Observing Items for Newbies. Suggesions from Jay, maybe others.

So in a continued theme, I thought I would offer some advice to a newbie just starting out. In comments, free to modify, add, or tell why you wouldn't recommend a certain program I've listed.

When I first started out I would observe even under a full moon. I learned quickly that the full moon isn't very good for anything, but from the waxing gibbous through the waning gibbous phases, there were plenty of objects to go after, and they were not your traditional deep sky objects like galaxies, planetary nebula, nebula, etc. What I learned was instead of not observing during the these two phases and before for the waxing crescent and First Quarter, why not get a lunar filter and observe the moon?! Noble idea. Then I found another project to do that let me observe a deep sky object, double stars. I know that double star observing isn't for everyone, but during this time I found I really enjoyed splitting doubles, and observing them. I also found out about carbon stars which have some wonderful shades of red or reddish orange to them that I just love. That will be for another post on its own, carbon stars. So here are some suggestions to those just starting out.

So you know, all links go to the Astronomical League and to one of their observing programs. If your a member of a local club, many are part of the Astronomical League and if you complete a program you can get a nice certificate and a pin for some of them. For me the goal isn't the certificate, its all the fun I get to have observing the objects that are part of the program. Also, personally I don't have a time limit, I get done when I get done. Last, don't be afraid to NOT observe from a program if you want. Sometimes always doing a program can get old. Mix it up! When you do finish a program and as long as your club is a member of the Astronomical League, just find out who you need to pass your logs off with to get your goodies. So with no further adieu, here are some recommendations:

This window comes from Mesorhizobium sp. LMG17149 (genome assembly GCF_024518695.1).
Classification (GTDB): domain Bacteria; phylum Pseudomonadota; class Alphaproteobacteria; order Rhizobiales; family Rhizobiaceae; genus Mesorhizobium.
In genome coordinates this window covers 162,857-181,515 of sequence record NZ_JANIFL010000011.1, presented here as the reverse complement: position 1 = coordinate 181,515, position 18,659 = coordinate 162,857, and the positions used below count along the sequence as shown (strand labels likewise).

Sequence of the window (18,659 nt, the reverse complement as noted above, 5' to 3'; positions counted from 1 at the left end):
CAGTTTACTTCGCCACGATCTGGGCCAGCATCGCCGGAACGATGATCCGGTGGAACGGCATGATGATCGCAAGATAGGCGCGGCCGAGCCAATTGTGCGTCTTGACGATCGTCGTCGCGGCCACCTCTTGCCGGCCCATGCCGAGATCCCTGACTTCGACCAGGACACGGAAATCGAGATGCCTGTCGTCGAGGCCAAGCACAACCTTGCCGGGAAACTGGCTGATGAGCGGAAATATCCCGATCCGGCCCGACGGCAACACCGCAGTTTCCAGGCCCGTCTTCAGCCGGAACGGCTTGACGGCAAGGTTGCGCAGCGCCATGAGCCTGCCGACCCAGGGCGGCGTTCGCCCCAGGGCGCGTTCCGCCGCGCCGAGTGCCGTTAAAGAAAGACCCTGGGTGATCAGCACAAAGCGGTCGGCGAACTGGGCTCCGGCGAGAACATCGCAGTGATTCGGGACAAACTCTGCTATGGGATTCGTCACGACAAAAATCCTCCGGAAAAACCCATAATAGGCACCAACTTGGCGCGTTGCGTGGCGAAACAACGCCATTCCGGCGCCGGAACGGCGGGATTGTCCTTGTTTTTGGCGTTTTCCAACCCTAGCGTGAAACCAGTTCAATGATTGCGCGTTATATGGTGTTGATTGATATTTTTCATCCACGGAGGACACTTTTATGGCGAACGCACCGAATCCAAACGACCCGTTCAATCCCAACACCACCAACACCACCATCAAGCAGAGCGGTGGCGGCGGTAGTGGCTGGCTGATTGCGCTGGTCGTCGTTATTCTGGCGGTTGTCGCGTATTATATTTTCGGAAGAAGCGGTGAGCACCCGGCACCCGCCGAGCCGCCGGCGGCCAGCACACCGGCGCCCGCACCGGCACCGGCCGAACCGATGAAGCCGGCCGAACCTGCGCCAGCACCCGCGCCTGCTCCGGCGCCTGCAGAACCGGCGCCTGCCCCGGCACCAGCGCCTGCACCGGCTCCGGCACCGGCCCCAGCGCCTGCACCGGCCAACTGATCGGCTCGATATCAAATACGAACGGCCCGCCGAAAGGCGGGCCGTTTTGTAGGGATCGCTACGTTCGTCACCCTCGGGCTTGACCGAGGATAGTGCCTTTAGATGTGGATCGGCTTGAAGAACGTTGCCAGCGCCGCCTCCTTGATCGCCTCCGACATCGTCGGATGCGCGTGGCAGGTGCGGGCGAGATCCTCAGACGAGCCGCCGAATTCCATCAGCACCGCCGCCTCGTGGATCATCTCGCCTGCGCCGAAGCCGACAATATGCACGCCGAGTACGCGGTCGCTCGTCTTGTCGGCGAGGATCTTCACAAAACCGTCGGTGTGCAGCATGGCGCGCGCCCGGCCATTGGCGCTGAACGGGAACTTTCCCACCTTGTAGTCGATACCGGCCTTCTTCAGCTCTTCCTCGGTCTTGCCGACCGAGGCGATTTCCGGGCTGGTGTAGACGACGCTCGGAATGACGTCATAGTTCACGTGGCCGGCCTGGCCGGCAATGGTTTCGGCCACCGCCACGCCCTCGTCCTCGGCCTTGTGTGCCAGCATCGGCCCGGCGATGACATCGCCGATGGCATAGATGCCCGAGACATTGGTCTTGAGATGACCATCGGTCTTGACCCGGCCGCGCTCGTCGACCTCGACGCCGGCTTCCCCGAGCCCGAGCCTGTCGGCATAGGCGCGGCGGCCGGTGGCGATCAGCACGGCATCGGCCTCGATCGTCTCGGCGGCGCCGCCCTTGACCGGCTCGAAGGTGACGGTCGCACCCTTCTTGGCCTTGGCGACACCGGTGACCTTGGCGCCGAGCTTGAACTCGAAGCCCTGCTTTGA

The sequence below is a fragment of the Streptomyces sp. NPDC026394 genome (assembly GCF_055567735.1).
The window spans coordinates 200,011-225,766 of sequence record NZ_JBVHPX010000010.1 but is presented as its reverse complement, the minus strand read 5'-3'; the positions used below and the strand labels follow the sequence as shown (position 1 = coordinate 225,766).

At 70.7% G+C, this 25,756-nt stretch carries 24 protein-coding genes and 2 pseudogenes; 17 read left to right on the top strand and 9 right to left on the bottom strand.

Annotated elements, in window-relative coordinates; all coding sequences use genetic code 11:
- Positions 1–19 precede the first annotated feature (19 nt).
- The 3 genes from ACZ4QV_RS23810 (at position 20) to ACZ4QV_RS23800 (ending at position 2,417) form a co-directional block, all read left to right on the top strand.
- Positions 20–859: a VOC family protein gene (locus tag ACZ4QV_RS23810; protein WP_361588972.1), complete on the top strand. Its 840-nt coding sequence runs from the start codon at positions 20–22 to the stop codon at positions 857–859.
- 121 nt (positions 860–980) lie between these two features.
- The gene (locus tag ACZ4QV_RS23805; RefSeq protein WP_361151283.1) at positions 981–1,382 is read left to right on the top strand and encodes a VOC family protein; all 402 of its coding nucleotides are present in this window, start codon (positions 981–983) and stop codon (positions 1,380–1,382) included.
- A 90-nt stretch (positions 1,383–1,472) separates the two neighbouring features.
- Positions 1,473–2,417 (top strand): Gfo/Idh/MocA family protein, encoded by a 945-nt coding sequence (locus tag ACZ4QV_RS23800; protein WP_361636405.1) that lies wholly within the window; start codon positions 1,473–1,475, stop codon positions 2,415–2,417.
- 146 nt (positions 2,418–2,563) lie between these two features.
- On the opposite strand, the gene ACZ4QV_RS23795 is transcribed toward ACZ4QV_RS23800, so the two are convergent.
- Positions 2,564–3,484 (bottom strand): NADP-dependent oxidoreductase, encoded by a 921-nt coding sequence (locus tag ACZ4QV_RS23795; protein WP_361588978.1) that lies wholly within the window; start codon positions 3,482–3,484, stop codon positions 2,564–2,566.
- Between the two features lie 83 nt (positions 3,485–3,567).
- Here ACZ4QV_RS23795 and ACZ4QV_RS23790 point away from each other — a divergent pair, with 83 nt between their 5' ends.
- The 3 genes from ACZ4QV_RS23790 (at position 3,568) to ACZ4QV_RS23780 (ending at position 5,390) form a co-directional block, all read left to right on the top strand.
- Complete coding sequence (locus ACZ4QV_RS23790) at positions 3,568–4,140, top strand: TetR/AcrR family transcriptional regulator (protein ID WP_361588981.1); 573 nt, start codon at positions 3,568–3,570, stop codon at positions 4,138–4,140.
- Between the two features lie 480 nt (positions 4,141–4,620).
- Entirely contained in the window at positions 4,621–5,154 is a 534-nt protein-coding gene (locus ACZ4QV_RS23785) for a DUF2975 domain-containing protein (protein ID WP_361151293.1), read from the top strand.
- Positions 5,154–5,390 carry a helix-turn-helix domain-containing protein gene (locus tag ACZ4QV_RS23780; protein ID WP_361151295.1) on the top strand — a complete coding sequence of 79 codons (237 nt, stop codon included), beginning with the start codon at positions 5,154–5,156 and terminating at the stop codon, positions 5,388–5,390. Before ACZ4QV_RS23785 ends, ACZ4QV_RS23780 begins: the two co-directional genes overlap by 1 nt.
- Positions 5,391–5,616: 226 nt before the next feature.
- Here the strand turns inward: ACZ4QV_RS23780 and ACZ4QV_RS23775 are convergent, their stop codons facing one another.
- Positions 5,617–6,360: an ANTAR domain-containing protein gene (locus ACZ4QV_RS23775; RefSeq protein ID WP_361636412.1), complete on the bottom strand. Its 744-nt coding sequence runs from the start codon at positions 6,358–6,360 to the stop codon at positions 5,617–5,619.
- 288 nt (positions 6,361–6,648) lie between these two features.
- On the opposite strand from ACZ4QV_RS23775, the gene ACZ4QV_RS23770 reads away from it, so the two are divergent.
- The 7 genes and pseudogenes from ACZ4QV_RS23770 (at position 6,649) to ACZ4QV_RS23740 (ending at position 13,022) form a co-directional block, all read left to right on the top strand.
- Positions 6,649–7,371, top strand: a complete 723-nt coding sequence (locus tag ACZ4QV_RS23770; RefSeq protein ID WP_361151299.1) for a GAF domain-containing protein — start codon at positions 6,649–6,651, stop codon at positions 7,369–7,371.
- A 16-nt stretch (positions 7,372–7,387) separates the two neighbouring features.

When the moon is in the waxing gibbous to the last quarter stage:
Lunar Observing Club:

At full moon its hard to observe the moon unless you have a good moon filter but when the moon is bright, no need not to observe, and white light won't hurt your eyes while you observe it!

Double Star Club:
Some people like em (I do) and some don't. You can decide. More than viewable during the bright moon phases though.

FYI, the list of objects are in the PDF Format on the bottom.

Finally, when the moon is out of the way (from about wanning crescent through First Quarter) here are two suggestions:

The Messier Club
Make sure to click on the Messier Club List on the bottom and it will show you a list by season of what items to go after and you can download the list as a PDF and print it off.

The Urban Club

This provides a four lists of items to observe if you live in a heavily light polluted area. Look at the four links at the bottom and each provides either information for viewing in light polluted skies (if your new, please read that) or a list of items to observe. Check out each list or if you just want some Deep Sky Objects to do from home:

The Urban Club DSO List

I hope this helps anyone new to the hobby to get started with what to observe. If you need a quick Atlas for free look in the Stellar Media Thread over at CloudyNights. and there is a good one there, but it takes a lot of printing. I recommend the Pocket Sky Atlas for getting started. Also, in the Equipment Forum this a sticky thread called Links of Interests and one link there, Carol's Picks has great links to other info. For instance, about half way down are free Telrad charts that could help you in locating objects.

I hope the links do help someone wanting to get started on observing. Take what you want from them and go from there, or do nothing with them. Most of all, have fun and realize you need some patience as your just starting out. It takes time to learn everything but you learn from doing, so don't stop observing. Yes, may your equipment always work right, may your skies be clear and your seeing terrific, or in other words, Clear Skies to you!



  1. Hi Jay

    I'd also recommend the AL binocular programs, too. I finished the Binocular Messier one in 2008, and I have nearly completed the Binocular Deep Sky. These are great for those times when one feels disinclined to take a scope out or, indeed, for those who don't have a scope - I started using binoculars seriously when I was scopeless a while back and, even now I have a scope again, my binoculars still get a lot of use.
    For beginners, especially those without a scope but who do have binoculars, these would be ideal as they would really help people learn their way around the sky.

  2. FJ,

    Totally agree with you and that was an oversight on my part. I did my Messier Binocular also a while back (still need to turn in the log though). I haven't tried the Deep Sky binocular though and may have to give that a try also. Great suggestion!!! Thanks!!!